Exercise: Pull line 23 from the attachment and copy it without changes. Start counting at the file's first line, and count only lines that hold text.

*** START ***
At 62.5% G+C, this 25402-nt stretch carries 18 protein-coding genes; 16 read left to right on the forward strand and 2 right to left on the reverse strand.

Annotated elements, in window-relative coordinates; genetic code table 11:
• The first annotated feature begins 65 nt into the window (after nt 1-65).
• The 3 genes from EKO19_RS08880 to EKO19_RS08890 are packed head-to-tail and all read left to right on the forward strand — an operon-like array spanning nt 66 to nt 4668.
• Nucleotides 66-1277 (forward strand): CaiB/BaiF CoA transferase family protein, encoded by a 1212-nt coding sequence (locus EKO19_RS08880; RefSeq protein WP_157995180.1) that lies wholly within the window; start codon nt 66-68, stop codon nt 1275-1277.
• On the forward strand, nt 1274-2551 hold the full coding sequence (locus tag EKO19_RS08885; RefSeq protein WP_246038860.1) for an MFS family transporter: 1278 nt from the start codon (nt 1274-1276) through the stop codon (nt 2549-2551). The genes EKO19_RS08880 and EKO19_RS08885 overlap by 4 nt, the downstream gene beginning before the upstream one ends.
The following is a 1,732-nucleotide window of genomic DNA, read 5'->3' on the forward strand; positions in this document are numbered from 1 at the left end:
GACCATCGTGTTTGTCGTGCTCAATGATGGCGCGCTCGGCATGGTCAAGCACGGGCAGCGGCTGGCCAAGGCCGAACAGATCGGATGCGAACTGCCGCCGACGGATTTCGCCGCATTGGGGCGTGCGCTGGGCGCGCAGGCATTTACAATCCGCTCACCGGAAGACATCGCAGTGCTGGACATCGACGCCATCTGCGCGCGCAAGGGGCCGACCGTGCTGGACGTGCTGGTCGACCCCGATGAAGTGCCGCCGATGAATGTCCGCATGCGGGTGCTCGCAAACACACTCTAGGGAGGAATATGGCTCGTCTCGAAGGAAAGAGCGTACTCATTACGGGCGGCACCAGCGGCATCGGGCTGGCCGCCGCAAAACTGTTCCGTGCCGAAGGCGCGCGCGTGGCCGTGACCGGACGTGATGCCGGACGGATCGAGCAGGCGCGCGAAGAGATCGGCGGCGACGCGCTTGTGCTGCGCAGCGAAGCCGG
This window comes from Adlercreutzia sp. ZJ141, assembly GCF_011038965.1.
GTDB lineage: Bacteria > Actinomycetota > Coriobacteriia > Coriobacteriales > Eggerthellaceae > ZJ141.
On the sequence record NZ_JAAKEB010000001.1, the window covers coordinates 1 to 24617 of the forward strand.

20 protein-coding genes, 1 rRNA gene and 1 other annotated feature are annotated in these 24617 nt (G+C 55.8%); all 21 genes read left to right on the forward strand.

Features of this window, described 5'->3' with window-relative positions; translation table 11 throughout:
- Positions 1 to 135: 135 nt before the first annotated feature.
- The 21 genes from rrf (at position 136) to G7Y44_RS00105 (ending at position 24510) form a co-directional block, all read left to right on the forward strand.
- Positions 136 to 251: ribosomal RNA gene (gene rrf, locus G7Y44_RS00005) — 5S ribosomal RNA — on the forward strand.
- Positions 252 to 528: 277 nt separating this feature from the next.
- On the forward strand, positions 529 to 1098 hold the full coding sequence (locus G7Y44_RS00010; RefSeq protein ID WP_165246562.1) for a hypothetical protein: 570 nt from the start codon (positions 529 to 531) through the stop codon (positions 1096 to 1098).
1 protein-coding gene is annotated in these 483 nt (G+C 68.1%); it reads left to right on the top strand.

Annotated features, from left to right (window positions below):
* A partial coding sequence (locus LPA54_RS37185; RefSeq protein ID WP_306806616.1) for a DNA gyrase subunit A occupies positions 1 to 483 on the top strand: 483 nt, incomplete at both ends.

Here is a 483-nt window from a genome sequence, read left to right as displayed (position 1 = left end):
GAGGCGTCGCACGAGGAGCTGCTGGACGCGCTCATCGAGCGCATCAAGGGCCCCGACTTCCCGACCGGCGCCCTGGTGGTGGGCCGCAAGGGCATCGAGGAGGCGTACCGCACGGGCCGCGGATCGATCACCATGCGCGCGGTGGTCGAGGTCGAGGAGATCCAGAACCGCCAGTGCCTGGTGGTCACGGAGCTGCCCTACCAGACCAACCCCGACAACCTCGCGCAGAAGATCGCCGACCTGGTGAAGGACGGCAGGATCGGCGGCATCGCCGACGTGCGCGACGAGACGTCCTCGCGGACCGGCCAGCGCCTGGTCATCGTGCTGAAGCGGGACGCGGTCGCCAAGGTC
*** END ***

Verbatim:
GAGGCGTCGCACGAGGAGCTGCTGGACGCGCTCATCGAGCGCATCAAGGGCCCCGACTTCCCGACCGGCGCCCTGGTGGTGGGCCGCAAGGGCATCGAGGAGGCGTACCGCACGGGCCGCGGATCGATCACCATGCGCGCGGTGGTCGAGGTCGAGGAGATCCAGAACCGCCAGTGCCTGGTGGTCACGGAGCTGCCCTACCAGACCAACCCCGACAACCTCGCGCAGAAGATCGCCGACCTGGTGAAGGACGGCAGGATCGGCGGCATCGCCGACGTGCGCGACGAGACGTCCTCGCGGACCGGCCAGCGCCTGGTCATCGTGCTGAAGCGGGACGCGGTCGCCAAGGTC